Given the concerns of adverse effects of therapies and the attendant need for evidence of indication or otherwise, it follows that evidence of hypoviscosity translates to contraindication for such therapy. As yet, hypoviscosity is not clinically assessed. Therefore, prevalence of hypoviscosity associated with anaemia is unknown. Anaemia is a condition that has undoubtedly attracted attention long time ago, and it continues to be a thing of health concern especially in women [12]. It is a complication involved in a very wide range of disease [1316]. It is presumed that knowledge of the prevalence of concurrent hypoviscosity in anemia will benefit future planning and targeted management aimed at avoiding exacerbation.

Aim. This study evaluates the reduction in prevalence of anemia in rural Australia. Further, it investigates the prevalence of anemia and concurrent hypoviscosity in diabetes and dyslipidaemia patients. The latter objective is with a view to speculate the fraction of these patients who may be at risk of bleeding and exacerbated anemia.

2. Materials and Methods

This work is part of a Translational Biomedical Science Research initiative. It is supported materially by the Albury South West Pathology, a unit of Western Pathology Cluster of NSW Health Australia. The Ethics Committee of the Area Health Service granted request through the Operations Manager for the use of deidentified data. Ten years deidentified archived clinical pathology data for the period of January 1999 to December 2008 constitutes the database [17]. Selection was limited to those that were concomitantly tested for haematocrit and total proteins from the same phlebotomy collection time. WBV at high shear stress was determined from haematocrit and total proteins as previously published [18].

Specific to the community/population being studied, Albury’s South West Pathology reference range for haematocrit were 0.36–0.49 for men and 0.32–0.46 for women, as well as serum total protein being 60–80 g/L for both men and women. These were used to determine that abnormal low WBV is <13.7 CPs for females and <14.2 CPs for males [19]. It was acknowledged that prevalence of anemia depends on the haematocrit thresholds used in the definition [20]. Therefore, the World Health Organization’s (WHO) haematocrit thresholds used to define anemia was noted for the different age ranges differed from the rural pathology’s cutoff lines (Table 1).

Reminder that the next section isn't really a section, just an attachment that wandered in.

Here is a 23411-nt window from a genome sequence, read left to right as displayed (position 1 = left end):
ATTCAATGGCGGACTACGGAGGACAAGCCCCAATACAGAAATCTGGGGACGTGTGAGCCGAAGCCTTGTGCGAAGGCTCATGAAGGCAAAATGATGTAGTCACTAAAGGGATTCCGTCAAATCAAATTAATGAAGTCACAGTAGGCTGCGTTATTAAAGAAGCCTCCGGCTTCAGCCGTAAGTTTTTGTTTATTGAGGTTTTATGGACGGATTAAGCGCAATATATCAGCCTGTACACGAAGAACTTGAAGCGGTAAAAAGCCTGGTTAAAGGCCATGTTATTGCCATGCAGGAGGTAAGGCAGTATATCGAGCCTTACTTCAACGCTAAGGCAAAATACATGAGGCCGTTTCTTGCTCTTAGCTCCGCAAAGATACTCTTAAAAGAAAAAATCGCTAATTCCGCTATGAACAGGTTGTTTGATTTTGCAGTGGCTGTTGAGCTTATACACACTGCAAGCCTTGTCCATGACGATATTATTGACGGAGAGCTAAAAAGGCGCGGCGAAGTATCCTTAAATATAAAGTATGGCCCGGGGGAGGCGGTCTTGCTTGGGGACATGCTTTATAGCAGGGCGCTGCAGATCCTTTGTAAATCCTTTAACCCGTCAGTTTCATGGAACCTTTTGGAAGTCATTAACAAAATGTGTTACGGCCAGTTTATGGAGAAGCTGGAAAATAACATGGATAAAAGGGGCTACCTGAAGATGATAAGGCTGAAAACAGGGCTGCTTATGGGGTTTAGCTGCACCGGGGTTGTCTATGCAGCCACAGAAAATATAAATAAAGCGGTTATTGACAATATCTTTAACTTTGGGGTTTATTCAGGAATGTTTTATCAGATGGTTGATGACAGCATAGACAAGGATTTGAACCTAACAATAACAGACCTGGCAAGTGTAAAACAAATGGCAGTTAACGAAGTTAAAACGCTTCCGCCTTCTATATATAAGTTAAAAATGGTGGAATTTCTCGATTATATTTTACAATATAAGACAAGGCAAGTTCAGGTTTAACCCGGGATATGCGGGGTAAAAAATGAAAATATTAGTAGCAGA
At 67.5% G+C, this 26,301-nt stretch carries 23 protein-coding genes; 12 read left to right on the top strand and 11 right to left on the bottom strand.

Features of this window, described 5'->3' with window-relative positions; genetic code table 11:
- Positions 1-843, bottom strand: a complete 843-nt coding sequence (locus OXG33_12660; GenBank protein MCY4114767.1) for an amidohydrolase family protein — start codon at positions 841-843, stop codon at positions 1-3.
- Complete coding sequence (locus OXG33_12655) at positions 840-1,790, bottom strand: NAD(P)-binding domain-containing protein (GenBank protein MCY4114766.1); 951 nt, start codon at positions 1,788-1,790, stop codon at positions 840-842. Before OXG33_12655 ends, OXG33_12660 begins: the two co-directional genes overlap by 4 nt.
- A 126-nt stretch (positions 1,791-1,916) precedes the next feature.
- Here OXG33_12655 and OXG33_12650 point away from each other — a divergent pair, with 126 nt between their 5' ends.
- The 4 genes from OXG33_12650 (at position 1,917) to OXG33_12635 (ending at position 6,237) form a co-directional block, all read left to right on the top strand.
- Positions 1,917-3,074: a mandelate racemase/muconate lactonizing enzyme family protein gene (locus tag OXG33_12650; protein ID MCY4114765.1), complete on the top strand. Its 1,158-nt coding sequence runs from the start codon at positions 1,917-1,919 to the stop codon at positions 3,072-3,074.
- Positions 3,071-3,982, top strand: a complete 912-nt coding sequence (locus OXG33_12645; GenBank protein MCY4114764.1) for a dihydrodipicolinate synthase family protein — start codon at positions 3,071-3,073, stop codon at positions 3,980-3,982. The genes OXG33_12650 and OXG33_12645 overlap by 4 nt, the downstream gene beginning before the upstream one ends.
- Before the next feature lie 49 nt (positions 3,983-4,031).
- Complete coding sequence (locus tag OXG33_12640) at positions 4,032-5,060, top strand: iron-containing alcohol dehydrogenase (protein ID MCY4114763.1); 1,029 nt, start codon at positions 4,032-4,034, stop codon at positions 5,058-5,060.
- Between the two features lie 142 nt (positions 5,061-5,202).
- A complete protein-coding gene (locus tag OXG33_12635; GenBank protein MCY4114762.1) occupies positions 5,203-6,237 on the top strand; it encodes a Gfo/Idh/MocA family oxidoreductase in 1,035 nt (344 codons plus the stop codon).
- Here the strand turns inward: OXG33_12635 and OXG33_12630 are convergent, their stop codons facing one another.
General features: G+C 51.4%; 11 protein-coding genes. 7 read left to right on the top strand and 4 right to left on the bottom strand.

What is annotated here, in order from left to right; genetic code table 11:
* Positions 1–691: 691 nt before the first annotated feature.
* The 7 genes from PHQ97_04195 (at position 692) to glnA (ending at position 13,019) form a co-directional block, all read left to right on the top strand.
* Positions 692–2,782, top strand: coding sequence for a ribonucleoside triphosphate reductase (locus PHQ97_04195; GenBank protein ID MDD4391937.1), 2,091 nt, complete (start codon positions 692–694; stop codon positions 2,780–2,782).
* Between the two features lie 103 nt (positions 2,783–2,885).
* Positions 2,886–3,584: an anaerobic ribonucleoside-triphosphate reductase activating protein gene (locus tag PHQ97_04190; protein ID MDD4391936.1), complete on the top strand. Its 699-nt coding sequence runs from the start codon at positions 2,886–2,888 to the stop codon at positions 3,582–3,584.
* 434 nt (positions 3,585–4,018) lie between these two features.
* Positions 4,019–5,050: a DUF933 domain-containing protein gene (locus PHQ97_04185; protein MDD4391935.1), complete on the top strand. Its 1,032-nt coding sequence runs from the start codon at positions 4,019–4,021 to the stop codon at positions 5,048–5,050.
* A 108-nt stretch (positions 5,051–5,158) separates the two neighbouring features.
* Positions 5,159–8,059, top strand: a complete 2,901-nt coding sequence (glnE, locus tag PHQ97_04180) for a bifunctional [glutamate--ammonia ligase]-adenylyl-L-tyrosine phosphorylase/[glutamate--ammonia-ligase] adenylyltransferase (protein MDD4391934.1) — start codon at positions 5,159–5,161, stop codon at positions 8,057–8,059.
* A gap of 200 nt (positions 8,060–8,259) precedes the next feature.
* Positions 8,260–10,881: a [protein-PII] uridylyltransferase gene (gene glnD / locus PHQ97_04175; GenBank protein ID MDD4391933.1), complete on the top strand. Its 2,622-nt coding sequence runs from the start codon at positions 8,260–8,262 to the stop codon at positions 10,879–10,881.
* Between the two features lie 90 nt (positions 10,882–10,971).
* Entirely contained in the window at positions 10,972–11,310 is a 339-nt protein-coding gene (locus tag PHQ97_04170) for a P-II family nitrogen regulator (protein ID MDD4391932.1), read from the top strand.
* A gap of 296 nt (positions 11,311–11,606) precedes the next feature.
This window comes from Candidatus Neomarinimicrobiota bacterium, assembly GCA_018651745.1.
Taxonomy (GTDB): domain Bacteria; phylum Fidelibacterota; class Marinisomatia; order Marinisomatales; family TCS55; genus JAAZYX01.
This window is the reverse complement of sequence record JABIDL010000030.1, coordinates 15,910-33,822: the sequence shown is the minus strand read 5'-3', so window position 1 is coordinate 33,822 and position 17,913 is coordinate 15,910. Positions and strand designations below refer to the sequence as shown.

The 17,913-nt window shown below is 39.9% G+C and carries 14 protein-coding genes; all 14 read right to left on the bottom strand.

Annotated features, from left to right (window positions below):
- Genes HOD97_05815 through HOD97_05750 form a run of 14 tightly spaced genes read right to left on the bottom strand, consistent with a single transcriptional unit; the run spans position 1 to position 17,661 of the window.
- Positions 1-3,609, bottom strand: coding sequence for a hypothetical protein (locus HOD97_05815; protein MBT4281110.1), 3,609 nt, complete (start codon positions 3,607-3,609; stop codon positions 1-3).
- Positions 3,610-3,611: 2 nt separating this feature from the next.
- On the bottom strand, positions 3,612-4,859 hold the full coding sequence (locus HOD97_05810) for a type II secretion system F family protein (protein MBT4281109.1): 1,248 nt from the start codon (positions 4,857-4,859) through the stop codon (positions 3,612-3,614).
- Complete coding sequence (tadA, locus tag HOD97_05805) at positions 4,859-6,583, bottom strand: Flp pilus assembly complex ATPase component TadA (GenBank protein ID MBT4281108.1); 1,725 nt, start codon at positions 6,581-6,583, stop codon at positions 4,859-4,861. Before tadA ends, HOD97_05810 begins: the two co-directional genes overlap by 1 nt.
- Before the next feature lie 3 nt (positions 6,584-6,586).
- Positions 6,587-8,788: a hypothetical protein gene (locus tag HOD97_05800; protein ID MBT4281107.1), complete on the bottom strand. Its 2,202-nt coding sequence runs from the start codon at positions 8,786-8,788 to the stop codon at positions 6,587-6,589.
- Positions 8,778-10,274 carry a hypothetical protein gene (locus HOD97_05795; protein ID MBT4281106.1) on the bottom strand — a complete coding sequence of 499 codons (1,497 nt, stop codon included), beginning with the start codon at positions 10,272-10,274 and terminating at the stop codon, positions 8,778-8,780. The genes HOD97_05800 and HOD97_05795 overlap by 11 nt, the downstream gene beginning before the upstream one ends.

tab1
Table 1: Hematocrit thresholds for definition of anemia.

In this study deidentified patients have been used. As the outcome of the study provides no direct or immediate benefit to participant, contact with patients or their clinicians was not made. The implication is that selection of diabetes and dyslipidaemia subjects were limited to those who had hemoglogin-A1c (HbA1c) and lipids test, respectively.

Statistics: First, data for the entire population of patients who visited rural Australian pathology service were sorted into females and males on a yearly basis. Comparative prevalence of anaemia and hypoviscosity between female and male groups was determined and compared. The determination of prevalence followed a simple process of (i) sorting each group by descending level of haematocrit, (ii) highlighting and working out the number that fell within anemia definition as a percentage of the population, (iii) resorting of those highlighted as anemic by descending level of WBV, and (iv) working out the number that fell within hypoviscosity definition as a percentage of anemic patients. The Comparison was performed by Student’s t-test.

Secondly, prevalence of anemia and risk of adverse bleeding effect of drugs in diabetes and dyslipidaemia patients were determined. All cases selected as anemic in the 10 years data sets of male and female groups were separately pooled and ranked by age. Children and teenagers were excluded using World Health Organization’s age brackets regarding definition of anemia (Table 1). The prevalence of concurrent hypoviscosity in the subgroups was evaluated by repeating the first three steps of the process performed for the general population. Statistical analyses were performed using Microsoft excel analysis tool.